Pancreatic Islets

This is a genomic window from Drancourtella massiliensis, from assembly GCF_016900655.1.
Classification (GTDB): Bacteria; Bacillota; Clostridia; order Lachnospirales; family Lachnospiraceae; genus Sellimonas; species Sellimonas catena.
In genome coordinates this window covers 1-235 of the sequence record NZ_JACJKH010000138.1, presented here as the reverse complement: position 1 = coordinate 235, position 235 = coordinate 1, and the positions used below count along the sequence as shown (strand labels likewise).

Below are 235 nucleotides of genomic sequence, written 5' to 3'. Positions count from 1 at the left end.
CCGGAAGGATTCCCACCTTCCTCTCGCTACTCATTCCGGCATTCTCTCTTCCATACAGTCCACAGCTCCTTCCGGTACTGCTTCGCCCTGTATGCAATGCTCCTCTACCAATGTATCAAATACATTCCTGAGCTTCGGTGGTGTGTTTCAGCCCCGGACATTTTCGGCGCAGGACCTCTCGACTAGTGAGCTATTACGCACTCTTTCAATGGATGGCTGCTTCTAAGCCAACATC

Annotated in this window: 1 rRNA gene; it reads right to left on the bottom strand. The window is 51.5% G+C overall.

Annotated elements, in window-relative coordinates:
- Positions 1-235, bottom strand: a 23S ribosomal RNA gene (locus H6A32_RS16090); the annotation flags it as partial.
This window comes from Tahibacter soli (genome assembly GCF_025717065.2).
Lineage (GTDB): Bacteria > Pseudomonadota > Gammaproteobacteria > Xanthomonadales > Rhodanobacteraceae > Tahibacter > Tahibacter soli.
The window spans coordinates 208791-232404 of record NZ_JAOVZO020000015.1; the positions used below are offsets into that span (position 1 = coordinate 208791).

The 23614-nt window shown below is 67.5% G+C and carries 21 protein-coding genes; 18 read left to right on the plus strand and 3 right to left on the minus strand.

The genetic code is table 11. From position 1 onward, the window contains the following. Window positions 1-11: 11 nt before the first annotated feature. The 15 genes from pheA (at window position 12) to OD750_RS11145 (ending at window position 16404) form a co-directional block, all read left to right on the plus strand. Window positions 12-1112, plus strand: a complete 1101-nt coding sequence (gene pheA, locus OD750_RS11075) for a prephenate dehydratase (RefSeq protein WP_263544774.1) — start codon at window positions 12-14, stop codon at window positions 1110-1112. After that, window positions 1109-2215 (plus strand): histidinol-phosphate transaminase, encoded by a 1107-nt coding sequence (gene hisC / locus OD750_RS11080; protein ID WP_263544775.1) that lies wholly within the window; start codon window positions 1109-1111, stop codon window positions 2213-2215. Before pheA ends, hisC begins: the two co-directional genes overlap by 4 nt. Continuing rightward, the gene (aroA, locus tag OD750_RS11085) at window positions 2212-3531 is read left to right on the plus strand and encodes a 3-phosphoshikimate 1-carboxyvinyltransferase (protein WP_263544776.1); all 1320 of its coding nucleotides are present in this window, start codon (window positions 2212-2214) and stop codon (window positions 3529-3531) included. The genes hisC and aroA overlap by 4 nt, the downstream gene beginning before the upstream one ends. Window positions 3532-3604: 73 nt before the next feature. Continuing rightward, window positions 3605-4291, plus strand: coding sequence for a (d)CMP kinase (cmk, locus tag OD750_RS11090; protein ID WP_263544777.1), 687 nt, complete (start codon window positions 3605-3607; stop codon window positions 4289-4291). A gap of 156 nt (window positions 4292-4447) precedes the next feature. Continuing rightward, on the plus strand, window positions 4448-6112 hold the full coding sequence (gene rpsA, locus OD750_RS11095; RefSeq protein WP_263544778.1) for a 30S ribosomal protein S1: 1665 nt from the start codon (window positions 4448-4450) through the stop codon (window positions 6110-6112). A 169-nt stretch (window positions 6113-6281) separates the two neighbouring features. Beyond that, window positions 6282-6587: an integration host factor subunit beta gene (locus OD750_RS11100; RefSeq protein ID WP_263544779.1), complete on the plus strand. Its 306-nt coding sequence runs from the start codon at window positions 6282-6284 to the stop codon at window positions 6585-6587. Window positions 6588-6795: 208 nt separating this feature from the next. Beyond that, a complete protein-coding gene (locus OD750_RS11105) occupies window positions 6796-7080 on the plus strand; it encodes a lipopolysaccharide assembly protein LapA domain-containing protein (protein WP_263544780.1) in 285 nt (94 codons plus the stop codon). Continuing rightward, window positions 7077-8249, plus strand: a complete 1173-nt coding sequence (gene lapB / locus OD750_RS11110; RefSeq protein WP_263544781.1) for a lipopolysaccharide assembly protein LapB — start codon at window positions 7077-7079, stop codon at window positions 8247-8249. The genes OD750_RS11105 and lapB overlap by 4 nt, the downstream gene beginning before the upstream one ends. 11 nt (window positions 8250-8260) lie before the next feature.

The pancreatic islets or islets of Langerhans are the areas of the pancreas that contain its endocrine (hormone-creating) cells, found in 1869 by German obsessive anatomist Paul Langerhans. The pancreatic islets comprise 1 to 2% of the pancreas volume and get 10–15% of its blood stream. The pancreatic islets are organized in thickness courses all through the human pancreas, and are significant in the digestion of glucose. Countless G protein-coupled receptors (GPCRs) direct the discharge of insulin, glucagon and somatostatin from pancreatic islets and a portion of these GPCRs are the objectives of medications used to treat type-2 diabetes (ref GLP-1 receptor agonists, DPPIV inhibitors).

 

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